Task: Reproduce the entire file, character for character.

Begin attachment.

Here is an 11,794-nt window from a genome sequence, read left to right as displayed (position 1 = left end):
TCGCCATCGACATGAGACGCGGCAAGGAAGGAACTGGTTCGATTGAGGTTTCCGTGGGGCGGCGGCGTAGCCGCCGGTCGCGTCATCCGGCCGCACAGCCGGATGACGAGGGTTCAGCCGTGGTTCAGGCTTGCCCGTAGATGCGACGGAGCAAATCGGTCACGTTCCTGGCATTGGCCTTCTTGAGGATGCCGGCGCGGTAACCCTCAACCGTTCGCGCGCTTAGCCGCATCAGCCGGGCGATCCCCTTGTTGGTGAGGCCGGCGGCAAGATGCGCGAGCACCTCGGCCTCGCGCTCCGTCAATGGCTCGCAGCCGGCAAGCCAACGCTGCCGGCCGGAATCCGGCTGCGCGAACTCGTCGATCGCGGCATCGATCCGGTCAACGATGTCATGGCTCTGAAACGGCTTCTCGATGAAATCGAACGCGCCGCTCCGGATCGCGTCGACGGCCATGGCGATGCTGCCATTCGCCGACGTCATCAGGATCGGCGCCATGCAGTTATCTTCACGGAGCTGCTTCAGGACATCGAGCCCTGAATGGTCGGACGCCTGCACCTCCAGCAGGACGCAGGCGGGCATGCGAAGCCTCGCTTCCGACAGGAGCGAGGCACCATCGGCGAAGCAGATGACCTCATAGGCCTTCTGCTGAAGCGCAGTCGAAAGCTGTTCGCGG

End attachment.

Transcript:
Here is an 11,794-nt window from a genome sequence, read left to right as displayed (position 1 = left end):
TCGCCATCGACATGAGACGCGGCAAGGAAGGAACTGGTTCGATTGAGGTTTCCGTGGGGCGGCGGCGTAGCCGCCGGTCGCGTCATCCGGCCGCACAGCCGGATGACGAGGGTTCAGCCGTGGTTCAGGCTTGCCCGTAGATGCGACGGAGCAAATCGGTCACGTTCCTGGCATTGGCCTTCTTGAGGATGCCGGCGCGGTAACCCTCAACCGTTCGCGCGCTTAGCCGCATCAGCCGGGCGATCCCCTTGTTGGTGAGGCCGGCGGCAAGATGCGCGAGCACCTCGGCCTCGCGCTCCGTCAATGGCTCGCAGCCGGCAAGCCAACGCTGCCGGCCGGAATCCGGCTGCGCGAACTCGTCGATCGCGGCATCGATCCGGTCAACGATGTCATGGCTCTGAAACGGCTTCTCGATGAAATCGAACGCGCCGCTCCGGATCGCGTCGACGGCCATGGCGATGCTGCCATTCGCCGACGTCATCAGGATCGGCGCCATGCAGTTATCTTCACGGAGCTGCTTCAGGACATCGAGCCCTGAATGGTCGGACGCCTGCACCTCCAGCAGGACGCAGGCGGGCATGCGAAGCCTCGCTTCCGACAGGAGCGAGGCACCATCGGCGAAGCAGATGACCTCATAGGCCTTCTGCTGAAGCGCAGTCGAAAGCTGTTCGCGG